- Could we agree to a set of shared principles or ground rules for how we want to interact and learn from each other? As an example, I’ve been working with a group of amazing people as we form a Women’s Forest Congress and we put together a set of “community agreements” before we hosted a summit last summer. It was super helpful to help set a productive stage for all participants.
- Could we start with a global view – or at least a national or bi-national – view in our discussions and learnings? I don’t think anyone is looking for a climate solution that is limited to one small geographical area? If we agree to start at the appropriate scale the matches the markets or choices we are thinking about influencing, then we could quickly move out of some of the more local examples (or fights).
- Could we identify what’s present and what’s missing and then design a series of research projects that addresses the “what’s missing,” building from what’s present? An example of this is what the Forest Economy Program is doing, a partnership between the World Economic Forum, The Nature Conservancy, the World Resources Institute, and others focused on understanding how to “increase the usage of climate-smart forest products – those that bring climate benefits while meeting social and ecological safeguards.” The group of experts involved in some of the early analysis is diverse and well-rounded and the results are already helping many stakeholders make informed decisions and a shared path forward.
- Could we do expand on the work being done by GreenBlue and the American Forest Foundation on helping companies “understand and invest in the forests we all rely on” through the Forests in Focus tool and resources? This has been a multi-year effort and could help address some of the questions I am seeing swirling in the on-line forum. How can we build from it? Support it? Improve it?
- Can we build on the work GreenBlue is developing as part of their a verified responsible sourcing collaborative?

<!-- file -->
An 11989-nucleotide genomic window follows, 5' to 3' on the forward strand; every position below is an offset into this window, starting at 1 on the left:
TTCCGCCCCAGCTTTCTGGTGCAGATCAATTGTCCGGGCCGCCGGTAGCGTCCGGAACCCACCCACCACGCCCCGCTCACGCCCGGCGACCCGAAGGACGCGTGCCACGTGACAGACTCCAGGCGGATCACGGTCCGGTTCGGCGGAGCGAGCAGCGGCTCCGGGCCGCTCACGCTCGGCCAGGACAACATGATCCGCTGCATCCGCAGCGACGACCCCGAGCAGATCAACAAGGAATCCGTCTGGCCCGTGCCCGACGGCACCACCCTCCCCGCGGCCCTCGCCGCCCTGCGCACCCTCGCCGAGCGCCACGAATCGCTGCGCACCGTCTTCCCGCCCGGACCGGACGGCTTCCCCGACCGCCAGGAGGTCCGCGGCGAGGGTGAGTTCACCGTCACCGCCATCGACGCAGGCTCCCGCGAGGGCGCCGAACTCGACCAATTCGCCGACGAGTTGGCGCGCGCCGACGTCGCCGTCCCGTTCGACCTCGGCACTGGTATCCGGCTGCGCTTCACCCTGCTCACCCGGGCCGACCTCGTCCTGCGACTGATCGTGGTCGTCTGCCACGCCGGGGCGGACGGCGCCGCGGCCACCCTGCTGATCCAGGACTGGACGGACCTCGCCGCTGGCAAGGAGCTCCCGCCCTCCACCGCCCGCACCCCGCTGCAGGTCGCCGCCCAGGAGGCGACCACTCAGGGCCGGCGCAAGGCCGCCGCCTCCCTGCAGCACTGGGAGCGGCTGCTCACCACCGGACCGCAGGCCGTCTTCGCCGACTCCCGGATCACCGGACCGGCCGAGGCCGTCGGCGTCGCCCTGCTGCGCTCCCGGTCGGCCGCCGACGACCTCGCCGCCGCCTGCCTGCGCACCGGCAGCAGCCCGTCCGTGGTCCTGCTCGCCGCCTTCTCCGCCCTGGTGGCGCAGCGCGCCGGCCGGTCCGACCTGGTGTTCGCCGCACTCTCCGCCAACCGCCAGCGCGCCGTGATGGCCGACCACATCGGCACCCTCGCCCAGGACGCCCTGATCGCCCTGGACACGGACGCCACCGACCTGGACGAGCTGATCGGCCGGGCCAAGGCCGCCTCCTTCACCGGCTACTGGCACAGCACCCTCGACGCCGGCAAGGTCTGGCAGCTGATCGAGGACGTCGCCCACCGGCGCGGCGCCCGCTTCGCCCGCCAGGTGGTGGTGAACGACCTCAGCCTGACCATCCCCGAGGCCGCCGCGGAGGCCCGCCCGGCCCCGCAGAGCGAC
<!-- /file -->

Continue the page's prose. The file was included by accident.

- Can we build upon the great work done by the World Resources Institute and the World Business Council on Sustainable Development to create the Sustainable Procurement of Wood and Paper-based Products? What else would you like to see in this guide? What more could we add?
- Could we explore where a good starting point is related to sustainable forest management and global certification levels. Last I saw, we’ve been hovering at somewhere around 10% of the global forests being certified to any third-party certification program. Are we trying to improve forest management throughout the world – or even in a country or a region – making the whole pie larger? Or, are we trying to grab and grasp for bits of the smallest piece of the pie? Personally, I’m ready to move past grasping for crumbs. I want to bring a full pie to the world, to the challenges that face us.
- Is it time to pause on the summit and go back to the objective? I for one, would like to understand more about the purpose from all included. It’s obvious the interest is high, that we are all hungry for answers, for solutions. I sure am. I can only assume we are all, since we’re here, participating.
I’ll end with a quote from Sylvia Path that I read just last night: “I can never be all the people I want and all the lives I want. I can never train myself in all the skills I want. And why do I want? I want to live and feel all the shades, tones and variations of mental and physical experience possible in my life.” I invite you to join me in exploring fearlessly in all of the shades, the tones and the variations that forests provide.